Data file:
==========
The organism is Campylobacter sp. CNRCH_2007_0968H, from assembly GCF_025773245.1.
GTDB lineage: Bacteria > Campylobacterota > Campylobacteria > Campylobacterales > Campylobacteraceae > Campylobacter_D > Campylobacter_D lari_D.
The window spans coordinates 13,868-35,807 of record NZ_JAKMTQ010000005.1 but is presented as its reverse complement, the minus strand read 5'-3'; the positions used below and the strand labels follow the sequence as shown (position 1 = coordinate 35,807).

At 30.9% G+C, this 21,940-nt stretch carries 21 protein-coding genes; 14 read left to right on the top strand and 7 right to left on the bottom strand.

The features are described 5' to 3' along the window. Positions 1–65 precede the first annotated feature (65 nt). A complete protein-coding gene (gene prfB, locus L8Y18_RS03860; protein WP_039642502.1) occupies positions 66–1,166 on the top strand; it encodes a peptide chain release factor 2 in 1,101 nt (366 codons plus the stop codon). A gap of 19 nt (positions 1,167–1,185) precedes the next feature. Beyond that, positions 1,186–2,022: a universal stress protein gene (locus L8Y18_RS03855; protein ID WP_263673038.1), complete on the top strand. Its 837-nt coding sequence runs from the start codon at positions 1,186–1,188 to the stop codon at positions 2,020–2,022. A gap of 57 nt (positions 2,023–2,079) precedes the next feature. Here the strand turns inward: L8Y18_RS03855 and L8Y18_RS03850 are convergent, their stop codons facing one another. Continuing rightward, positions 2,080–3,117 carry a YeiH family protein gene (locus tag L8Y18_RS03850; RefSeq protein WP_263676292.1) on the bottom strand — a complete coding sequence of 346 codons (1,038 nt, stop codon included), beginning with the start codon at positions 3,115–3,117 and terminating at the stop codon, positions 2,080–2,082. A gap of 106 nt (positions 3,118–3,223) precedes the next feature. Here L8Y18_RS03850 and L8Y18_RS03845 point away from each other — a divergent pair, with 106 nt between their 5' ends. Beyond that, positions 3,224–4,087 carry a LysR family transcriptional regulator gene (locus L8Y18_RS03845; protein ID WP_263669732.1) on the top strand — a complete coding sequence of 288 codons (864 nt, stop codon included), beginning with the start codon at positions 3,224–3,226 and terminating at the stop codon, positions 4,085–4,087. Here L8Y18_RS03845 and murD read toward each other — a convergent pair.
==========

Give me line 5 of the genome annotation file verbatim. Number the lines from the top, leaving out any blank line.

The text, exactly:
The features are described 5' to 3' along the window. Positions 1–65 precede the first annotated feature (65 nt). A complete protein-coding gene (gene prfB, locus L8Y18_RS03860; protein WP_039642502.1) occupies positions 66–1,166 on the top strand; it encodes a peptide chain release factor 2 in 1,101 nt (366 codons plus the stop codon). A gap of 19 nt (positions 1,167–1,185) precedes the next feature. Beyond that, positions 1,186–2,022: a universal stress protein gene (locus L8Y18_RS03855; protein ID WP_263673038.1), complete on the top strand. Its 837-nt coding sequence runs from the start codon at positions 1,186–1,188 to the stop codon at positions 2,020–2,022. A gap of 57 nt (positions 2,023–2,079) precedes the next feature. Here the strand turns inward: L8Y18_RS03855 and L8Y18_RS03850 are convergent, their stop codons facing one another. Continuing rightward, positions 2,080–3,117 carry a YeiH family protein gene (locus tag L8Y18_RS03850; RefSeq protein WP_263676292.1) on the bottom strand — a complete coding sequence of 346 codons (1,038 nt, stop codon included), beginning with the start codon at positions 3,115–3,117 and terminating at the stop codon, positions 2,080–2,082. A gap of 106 nt (positions 3,118–3,223) precedes the next feature. Here L8Y18_RS03850 and L8Y18_RS03845 point away from each other — a divergent pair, with 106 nt between their 5' ends. Beyond that, positions 3,224–4,087 carry a LysR family transcriptional regulator gene (locus L8Y18_RS03845; protein ID WP_263669732.1) on the top strand — a complete coding sequence of 288 codons (864 nt, stop codon included), beginning with the start codon at positions 3,224–3,226 and terminating at the stop codon, positions 4,085–4,087. Here L8Y18_RS03845 and murD read toward each other — a convergent pair.